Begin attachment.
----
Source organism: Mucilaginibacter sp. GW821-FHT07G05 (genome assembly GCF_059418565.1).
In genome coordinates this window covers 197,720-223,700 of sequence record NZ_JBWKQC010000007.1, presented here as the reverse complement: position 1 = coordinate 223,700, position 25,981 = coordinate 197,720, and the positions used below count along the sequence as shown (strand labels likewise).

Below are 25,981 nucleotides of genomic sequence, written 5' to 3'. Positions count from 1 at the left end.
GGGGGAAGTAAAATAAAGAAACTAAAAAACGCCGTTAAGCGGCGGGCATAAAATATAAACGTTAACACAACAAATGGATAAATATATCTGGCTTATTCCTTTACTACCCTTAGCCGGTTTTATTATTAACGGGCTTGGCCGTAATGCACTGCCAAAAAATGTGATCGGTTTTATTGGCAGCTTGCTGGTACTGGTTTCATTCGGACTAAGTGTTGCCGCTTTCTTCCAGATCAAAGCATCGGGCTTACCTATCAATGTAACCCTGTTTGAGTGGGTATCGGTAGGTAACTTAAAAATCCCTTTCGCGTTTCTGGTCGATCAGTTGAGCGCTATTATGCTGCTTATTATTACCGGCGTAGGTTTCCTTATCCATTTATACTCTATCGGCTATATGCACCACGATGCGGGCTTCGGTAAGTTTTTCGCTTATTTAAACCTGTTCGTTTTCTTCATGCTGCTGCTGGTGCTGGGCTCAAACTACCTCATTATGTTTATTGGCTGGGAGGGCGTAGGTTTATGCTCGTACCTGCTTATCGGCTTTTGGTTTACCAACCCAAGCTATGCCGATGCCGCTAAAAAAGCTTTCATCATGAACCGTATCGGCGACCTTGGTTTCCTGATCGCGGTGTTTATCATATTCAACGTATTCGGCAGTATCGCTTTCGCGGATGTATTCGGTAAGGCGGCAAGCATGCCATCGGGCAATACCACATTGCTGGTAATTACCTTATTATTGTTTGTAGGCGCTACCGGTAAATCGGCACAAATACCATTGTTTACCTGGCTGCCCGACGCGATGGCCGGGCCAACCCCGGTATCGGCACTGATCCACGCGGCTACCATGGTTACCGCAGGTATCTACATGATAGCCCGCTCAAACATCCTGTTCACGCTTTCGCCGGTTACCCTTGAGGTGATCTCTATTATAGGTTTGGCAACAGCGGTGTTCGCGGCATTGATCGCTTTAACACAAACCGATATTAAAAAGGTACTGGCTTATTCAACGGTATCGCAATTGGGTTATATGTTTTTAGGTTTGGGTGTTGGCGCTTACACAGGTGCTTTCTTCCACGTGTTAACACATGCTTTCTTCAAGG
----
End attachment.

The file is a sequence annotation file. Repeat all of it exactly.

Source organism: Mucilaginibacter sp. GW821-FHT07G05 (genome assembly GCF_059418565.1).
In genome coordinates this window covers 197,720-223,700 of sequence record NZ_JBWKQC010000007.1, presented here as the reverse complement: position 1 = coordinate 223,700, position 25,981 = coordinate 197,720, and the positions used below count along the sequence as shown (strand labels likewise).

Below are 25,981 nucleotides of genomic sequence, written 5' to 3'. Positions count from 1 at the left end.
GGGGGAAGTAAAATAAAGAAACTAAAAAACGCCGTTAAGCGGCGGGCATAAAATATAAACGTTAACACAACAAATGGATAAATATATCTGGCTTATTCCTTTACTACCCTTAGCCGGTTTTATTATTAACGGGCTTGGCCGTAATGCACTGCCAAAAAATGTGATCGGTTTTATTGGCAGCTTGCTGGTACTGGTTTCATTCGGACTAAGTGTTGCCGCTTTCTTCCAGATCAAAGCATCGGGCTTACCTATCAATGTAACCCTGTTTGAGTGGGTATCGGTAGGTAACTTAAAAATCCCTTTCGCGTTTCTGGTCGATCAGTTGAGCGCTATTATGCTGCTTATTATTACCGGCGTAGGTTTCCTTATCCATTTATACTCTATCGGCTATATGCACCACGATGCGGGCTTCGGTAAGTTTTTCGCTTATTTAAACCTGTTCGTTTTCTTCATGCTGCTGCTGGTGCTGGGCTCAAACTACCTCATTATGTTTATTGGCTGGGAGGGCGTAGGTTTATGCTCGTACCTGCTTATCGGCTTTTGGTTTACCAACCCAAGCTATGCCGATGCCGCTAAAAAAGCTTTCATCATGAACCGTATCGGCGACCTTGGTTTCCTGATCGCGGTGTTTATCATATTCAACGTATTCGGCAGTATCGCTTTCGCGGATGTATTCGGTAAGGCGGCAAGCATGCCATCGGGCAATACCACATTGCTGGTAATTACCTTATTATTGTTTGTAGGCGCTACCGGTAAATCGGCACAAATACCATTGTTTACCTGGCTGCCCGACGCGATGGCCGGGCCAACCCCGGTATCGGCACTGATCCACGCGGCTACCATGGTTACCGCAGGTATCTACATGATAGCCCGCTCAAACATCCTGTTCACGCTTTCGCCGGTTACCCTTGAGGTGATCTCTATTATAGGTTTGGCAACAGCGGTGTTCGCGGCATTGATCGCTTTAACACAAACCGATATTAAAAAGGTACTGGCTTATTCAACGGTATCGCAATTGGGTTATATGTTTTTAGGTTTGGGTGTTGGCGCTTACACAGGTGCTTTCTTCCACGTGTTAACACATGCTTTCTTCAAGG